What lies beyond the “point of no return” is where the horror comes in. The game tries to push that same cheerful tone from before, but it’s distorted. The music reflects this, and the game begins to show its true colors and what lies underneath.
This point was originally me talking about the psychology of the characters and how this game approaches the topics of depression and suicide. However, the game doesn’t really approach them or say much about them outside of the fact that it’s not afraid to shove it in your face and say it’s there. And it also likes to drive home that, sometimes, there’s nothing you can do about it. But then, while I was playing the game to gather screenshots for this article, I accidentally stumbled across the “special” ending. I can only assume that it’s the True Ending by the message the developer leaves for you:
“To the special player who achieved this special ending.
“For years I have been enamored by the ability of visual novels — and games in general — to tell stories in ways not possible using traditional media. Doki Doki Literature Club is my love letter to that. Games are an interactive art. Some let you explore new worlds. Some challenge your mind in brand new ways. Some make you feel like a hero or a friend, even when life is hard on you. Some games are just plain fun — and that’s okay, too.
“Everyone likes different kinds of games. People who enjoy dating sims may have a heightened empathy for fictional characters, or they might be experiencing feelings that life has not been kind enough to offer them. If they are enjoying themselves, then that’s all that matters. That goes for shooting games, casual games, sandbox games — anything. Preferences are preferences, and our differences are the reason we have a thriving video game industry.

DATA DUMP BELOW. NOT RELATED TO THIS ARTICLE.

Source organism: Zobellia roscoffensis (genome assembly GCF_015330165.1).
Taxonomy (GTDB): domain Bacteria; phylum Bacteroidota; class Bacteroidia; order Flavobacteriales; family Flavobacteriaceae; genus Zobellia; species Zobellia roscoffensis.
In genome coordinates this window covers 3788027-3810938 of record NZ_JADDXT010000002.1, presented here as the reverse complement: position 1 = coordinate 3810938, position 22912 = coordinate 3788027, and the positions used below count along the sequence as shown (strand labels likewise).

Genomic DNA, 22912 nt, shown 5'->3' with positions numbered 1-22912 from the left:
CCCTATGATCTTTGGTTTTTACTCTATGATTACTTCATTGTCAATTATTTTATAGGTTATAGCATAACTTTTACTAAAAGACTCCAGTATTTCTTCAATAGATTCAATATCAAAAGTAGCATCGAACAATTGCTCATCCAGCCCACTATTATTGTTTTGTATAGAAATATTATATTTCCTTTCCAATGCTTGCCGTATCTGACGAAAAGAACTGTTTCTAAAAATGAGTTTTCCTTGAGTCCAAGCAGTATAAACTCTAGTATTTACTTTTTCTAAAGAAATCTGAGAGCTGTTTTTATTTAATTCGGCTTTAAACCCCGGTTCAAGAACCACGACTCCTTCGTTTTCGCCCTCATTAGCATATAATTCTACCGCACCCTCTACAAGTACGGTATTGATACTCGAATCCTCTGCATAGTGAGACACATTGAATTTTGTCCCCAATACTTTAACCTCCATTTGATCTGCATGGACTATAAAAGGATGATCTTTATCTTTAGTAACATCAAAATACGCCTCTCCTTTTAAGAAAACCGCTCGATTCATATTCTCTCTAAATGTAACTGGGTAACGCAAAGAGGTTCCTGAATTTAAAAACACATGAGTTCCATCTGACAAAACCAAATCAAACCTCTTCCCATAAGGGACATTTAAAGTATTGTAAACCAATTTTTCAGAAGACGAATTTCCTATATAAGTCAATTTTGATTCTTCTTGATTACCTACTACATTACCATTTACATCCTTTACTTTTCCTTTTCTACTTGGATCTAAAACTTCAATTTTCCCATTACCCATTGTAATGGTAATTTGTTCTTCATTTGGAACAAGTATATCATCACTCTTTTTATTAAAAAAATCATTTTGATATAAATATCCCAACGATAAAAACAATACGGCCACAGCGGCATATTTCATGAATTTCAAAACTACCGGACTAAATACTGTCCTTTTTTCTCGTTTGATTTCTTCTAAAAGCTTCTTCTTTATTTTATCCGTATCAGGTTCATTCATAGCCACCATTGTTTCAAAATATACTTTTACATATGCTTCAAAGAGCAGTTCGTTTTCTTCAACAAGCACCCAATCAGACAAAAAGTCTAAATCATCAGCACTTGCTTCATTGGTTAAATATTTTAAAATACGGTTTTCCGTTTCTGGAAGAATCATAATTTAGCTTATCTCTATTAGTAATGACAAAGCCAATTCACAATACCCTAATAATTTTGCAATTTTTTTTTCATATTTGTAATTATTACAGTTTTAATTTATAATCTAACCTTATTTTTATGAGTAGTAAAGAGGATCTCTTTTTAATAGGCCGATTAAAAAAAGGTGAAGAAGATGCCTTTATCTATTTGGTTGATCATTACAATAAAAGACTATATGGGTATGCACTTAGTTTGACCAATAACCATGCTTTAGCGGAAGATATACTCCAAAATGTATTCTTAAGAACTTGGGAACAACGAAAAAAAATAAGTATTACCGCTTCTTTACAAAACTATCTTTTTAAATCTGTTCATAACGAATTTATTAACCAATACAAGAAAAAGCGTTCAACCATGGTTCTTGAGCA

“My own favorite games have always been ones that challenge the status quo. Even if not a masterpiece, any game that attempts something wildly different may earn a special place in my heart. Anything that further pushes the limitless bounds of interactive media.
“I extend my true gratitude to all those who have taken the time to achieve full completion. I hope you enjoyed playing it as much as I enjoyed making it.
“Thank you for being a part of my literature club!
“Love, Dan Salvato”
Maybe I’m just a sucker for sentiment, but this message at the end really meant something to me. After this game dragged me on a heart-wrenching adventure that went through several resets, modifying the game files, several saves and loads, and hours upon hours of scrolling through dialogue. It leads me to this moment. This is the moment that makes the game amazing for me. Having “heart” is maybe a cheesy way to praise a game, but I think it speaks to a core reason why we keep coming back to games. Games are fun entertainment, but they’re also a medium that can bring a unique experience to the player. And I think when you find a game that truly speaks to you, that you need to acknowledge that. When a game makes you feel something unique and special, that’s when you know it means something.
So I want to end this with my own message, one to Dan Salvato.
You have crafted a game that is, quite honestly, not just a game. It is an experience. In the end, even through the horror and the disturbing moments that made me feel like my mind was going to break, I found something to love and admire in every minute of this game. I laughed, I cried, I screamed, and most of all I smiled. Thank you for, not just making this game, but for making it free for everyone to enjoy. It truly is a unique experience that pushes the mold.
Thank You, Lyle Wayne